An analysis from the National Renewable Energy Laboratory (NREL) and Oak Ridge National Laboratory (ORNL) has found that installing geothermal heat pumps in about 70% of buildings in the United States could save up to 593 terawatt hours of electricity each year and seven gigatons of carbon emissions by 2050, among other benefits.
The analysis suggests that switching to geothermal heat pumps could reduce challenges associated with maintaining electricity during peak demand — NREL researchers explain that the possible 593 terawatt hours of energy savings is comparable to about 15% of the country’s current annual electricity demand. The technology is already in use across the U.S., and the analysis explains that they may be either installed in newly constructed buildings or added to existing ones.
Geothermal heat pumps use the relatively constant temperature of the earth to heat and cool buildings with high efficiency in a wide variety of climates and settings, both urban and rural. The technology may be used for individual buildings or networks of buildings, such as college campuses or housing developments.
“Geothermal heat pumps offer enormous value for the nation’s energy future,” said Alejandro Moreno, associate principal deputy assistant secretary for energy efficiency and renewable energy for the DOE. “This report confirms that geothermal heat pumps are a ready-made strategy for decarbonizing our buildings while reducing the need for new electricity generation and transmission and bringing energy savings to Americans nationwide.”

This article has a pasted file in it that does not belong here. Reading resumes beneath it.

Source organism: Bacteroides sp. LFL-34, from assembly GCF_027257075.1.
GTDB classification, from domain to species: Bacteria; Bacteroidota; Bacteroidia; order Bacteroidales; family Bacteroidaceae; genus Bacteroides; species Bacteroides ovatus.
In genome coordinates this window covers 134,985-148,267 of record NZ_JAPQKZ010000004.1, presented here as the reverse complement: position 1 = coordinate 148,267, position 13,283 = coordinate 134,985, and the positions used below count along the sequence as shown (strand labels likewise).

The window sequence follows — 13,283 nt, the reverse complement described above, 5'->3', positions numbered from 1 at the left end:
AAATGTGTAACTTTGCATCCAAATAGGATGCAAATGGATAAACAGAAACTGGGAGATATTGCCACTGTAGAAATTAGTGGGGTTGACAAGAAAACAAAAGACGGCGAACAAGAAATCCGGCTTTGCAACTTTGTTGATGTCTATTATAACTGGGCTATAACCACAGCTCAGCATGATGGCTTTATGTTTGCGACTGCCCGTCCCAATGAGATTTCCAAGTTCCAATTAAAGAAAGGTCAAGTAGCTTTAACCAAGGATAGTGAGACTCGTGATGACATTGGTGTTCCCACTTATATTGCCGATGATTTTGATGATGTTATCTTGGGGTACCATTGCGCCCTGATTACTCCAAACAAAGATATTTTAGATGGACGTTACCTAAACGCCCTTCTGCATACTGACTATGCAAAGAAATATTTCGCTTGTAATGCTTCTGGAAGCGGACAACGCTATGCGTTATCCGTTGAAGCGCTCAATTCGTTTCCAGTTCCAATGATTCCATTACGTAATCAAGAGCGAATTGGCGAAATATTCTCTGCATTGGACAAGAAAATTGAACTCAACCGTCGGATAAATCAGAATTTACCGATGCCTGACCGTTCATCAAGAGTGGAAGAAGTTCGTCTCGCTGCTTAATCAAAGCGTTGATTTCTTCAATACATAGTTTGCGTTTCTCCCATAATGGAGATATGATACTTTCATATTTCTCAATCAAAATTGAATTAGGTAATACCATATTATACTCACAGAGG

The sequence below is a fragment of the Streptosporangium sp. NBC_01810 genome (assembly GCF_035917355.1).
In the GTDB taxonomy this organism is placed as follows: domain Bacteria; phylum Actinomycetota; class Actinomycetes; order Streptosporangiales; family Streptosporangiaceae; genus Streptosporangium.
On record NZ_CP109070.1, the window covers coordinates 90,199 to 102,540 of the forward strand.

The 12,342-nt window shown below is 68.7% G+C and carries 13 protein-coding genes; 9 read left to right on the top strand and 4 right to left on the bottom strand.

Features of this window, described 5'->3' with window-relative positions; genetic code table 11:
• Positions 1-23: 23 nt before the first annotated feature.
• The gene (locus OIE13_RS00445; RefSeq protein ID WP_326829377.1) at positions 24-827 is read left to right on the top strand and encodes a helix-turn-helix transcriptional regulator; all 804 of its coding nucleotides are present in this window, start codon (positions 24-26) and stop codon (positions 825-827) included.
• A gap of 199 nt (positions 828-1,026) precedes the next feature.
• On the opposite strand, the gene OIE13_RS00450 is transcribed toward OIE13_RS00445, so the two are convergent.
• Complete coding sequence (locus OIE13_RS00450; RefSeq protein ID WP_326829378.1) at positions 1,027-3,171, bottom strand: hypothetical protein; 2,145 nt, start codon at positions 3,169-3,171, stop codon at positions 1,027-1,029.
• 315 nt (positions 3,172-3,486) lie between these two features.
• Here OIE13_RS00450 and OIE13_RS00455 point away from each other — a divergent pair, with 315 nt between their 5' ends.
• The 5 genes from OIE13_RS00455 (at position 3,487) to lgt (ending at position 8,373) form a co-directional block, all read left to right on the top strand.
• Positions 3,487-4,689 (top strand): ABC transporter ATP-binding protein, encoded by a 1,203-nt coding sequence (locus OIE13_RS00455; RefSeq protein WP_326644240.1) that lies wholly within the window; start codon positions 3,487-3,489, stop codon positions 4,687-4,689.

The study found that geothermal heat pump installation may even avoid having to build up to 24,500 miles of new grid transmission lines due to the reduced need for energy generation capacity, storage, and transmission when compared to other energy pathways.
Geothermal Energy May Reduce Reliance on Grid Updates, Expansion
As the U.S. works to incorporate renewables and other clean energy technologies, insufficient and aging grid infrastructure is a commonly cited concern. The Biden administration has directed $30 billion toward building new transmission lines and updating old ones through the Bipartisan Infrastructure Law and Inflation Reduction Act.
At the same time, the Department of Energy estimates that the U.S. will need to more than double existing regional transmission capacity and expand interregional transmission capacity by over five times by 2035 to meet national decarbonization goals. Without such fast-tracked grid expansion, the U.S. runs the risk of adopting renewable energy projects without reaping their benefits.
Geothermal heat pumps do not require large amounts of additional electricity generation and therefore may take pressure away from these grid expansion needs. The study also asserts that since most geothermal heat pump equipment in the U.S. is made locally, increased installations would support domestic industries and create local jobs.